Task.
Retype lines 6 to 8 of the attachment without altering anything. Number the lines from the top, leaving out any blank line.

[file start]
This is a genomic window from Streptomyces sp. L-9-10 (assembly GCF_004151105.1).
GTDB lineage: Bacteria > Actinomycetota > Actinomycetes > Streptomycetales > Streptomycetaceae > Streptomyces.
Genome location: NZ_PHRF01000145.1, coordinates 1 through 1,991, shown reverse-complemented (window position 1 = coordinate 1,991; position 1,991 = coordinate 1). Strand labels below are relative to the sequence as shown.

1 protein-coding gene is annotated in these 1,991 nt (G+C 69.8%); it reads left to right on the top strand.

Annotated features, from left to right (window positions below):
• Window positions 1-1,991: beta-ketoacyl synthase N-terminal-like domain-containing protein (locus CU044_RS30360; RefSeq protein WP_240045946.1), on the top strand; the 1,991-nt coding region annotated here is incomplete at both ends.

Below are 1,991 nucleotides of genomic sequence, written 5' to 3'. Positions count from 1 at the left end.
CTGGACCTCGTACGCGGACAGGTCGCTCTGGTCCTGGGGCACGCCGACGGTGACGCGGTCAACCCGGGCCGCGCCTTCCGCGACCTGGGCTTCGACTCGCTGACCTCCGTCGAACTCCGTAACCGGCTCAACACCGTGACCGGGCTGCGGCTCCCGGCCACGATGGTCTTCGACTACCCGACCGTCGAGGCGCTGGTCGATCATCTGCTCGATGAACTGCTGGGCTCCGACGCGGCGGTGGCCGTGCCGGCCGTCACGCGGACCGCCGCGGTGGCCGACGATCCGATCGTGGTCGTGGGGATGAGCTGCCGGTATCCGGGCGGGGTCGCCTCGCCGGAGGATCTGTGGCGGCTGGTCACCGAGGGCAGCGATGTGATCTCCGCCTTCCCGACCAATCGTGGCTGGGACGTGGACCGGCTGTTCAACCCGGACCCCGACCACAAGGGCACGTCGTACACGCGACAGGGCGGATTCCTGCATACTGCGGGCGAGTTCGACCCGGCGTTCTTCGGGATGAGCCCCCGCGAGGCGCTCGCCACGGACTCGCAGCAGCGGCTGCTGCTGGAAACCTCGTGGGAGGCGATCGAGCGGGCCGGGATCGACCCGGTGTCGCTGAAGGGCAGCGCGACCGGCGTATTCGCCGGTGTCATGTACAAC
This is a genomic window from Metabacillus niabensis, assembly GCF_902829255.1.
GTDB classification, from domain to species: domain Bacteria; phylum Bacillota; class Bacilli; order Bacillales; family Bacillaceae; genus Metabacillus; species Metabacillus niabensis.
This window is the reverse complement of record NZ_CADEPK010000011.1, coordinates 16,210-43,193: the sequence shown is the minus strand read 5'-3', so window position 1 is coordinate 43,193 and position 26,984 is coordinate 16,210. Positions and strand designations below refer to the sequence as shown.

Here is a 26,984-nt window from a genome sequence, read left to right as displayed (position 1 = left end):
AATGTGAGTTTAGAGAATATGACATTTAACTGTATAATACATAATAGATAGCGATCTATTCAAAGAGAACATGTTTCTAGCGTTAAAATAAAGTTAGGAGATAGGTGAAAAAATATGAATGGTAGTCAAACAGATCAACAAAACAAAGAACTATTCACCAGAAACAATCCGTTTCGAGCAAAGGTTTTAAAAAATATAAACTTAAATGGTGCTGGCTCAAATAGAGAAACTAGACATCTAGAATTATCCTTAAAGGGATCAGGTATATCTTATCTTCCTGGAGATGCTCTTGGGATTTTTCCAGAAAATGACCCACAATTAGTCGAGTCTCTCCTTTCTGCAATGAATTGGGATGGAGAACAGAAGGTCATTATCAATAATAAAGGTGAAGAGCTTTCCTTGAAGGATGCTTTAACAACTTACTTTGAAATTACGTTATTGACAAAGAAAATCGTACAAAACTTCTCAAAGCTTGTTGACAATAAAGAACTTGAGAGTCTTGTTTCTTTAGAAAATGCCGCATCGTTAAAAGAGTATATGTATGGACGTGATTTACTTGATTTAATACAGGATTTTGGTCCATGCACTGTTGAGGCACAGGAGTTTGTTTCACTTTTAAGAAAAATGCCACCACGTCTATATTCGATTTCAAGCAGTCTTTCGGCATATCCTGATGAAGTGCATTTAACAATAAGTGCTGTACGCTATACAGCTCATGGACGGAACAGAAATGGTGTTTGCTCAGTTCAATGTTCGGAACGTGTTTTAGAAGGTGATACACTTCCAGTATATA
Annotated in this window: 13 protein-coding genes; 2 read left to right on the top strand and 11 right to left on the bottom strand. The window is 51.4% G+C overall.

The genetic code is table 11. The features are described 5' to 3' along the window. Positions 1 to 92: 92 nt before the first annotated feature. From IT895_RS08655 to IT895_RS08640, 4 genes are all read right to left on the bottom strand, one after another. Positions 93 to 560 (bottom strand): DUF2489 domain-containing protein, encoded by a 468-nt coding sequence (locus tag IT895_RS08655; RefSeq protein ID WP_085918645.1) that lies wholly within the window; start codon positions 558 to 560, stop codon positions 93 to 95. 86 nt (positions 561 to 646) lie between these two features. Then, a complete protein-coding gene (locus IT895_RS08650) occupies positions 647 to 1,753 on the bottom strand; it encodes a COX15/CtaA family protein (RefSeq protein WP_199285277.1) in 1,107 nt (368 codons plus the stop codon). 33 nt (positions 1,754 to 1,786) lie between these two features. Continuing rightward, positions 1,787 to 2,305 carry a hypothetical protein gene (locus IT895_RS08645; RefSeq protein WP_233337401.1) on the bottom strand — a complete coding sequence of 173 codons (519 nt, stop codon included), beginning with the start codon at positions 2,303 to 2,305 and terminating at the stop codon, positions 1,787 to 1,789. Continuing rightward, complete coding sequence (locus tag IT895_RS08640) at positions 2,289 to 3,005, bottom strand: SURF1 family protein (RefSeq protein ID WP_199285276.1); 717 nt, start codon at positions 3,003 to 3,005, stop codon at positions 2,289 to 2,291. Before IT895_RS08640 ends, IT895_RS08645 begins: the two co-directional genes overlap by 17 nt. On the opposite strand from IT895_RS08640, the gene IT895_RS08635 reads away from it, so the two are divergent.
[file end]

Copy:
• Window positions 1-1,991: beta-ketoacyl synthase N-terminal-like domain-containing protein (locus CU044_RS30360; RefSeq protein WP_240045946.1), on the top strand; the 1,991-nt coding region annotated here is incomplete at both ends.

Below are 1,991 nucleotides of genomic sequence, written 5' to 3'. Positions count from 1 at the left end.
CTGGACCTCGTACGCGGACAGGTCGCTCTGGTCCTGGGGCACGCCGACGGTGACGCGGTCAACCCGGGCCGCGCCTTCCGCGACCTGGGCTTCGACTCGCTGACCTCCGTCGAACTCCGTAACCGGCTCAACACCGTGACCGGGCTGCGGCTCCCGGCCACGATGGTCTTCGACTACCCGACCGTCGAGGCGCTGGTCGATCATCTGCTCGATGAACTGCTGGGCTCCGACGCGGCGGTGGCCGTGCCGGCCGTCACGCGGACCGCCGCGGTGGCCGACGATCCGATCGTGGTCGTGGGGATGAGCTGCCGGTATCCGGGCGGGGTCGCCTCGCCGGAGGATCTGTGGCGGCTGGTCACCGAGGGCAGCGATGTGATCTCCGCCTTCCCGACCAATCGTGGCTGGGACGTGGACCGGCTGTTCAACCCGGACCCCGACCACAAGGGCACGTCGTACACGCGACAGGGCGGATTCCTGCATACTGCGGGCGAGTTCGACCCGGCGTTCTTCGGGATGAGCCCCCGCGAGGCGCTCGCCACGGACTCGCAGCAGCGGCTGCTGCTGGAAACCTCGTGGGAGGCGATCGAGCGGGCCGGGATCGACCCGGTGTCGCTGAAGGGCAGCGCGACCGGCGTATTCGCCGGTGTCATGTACAAC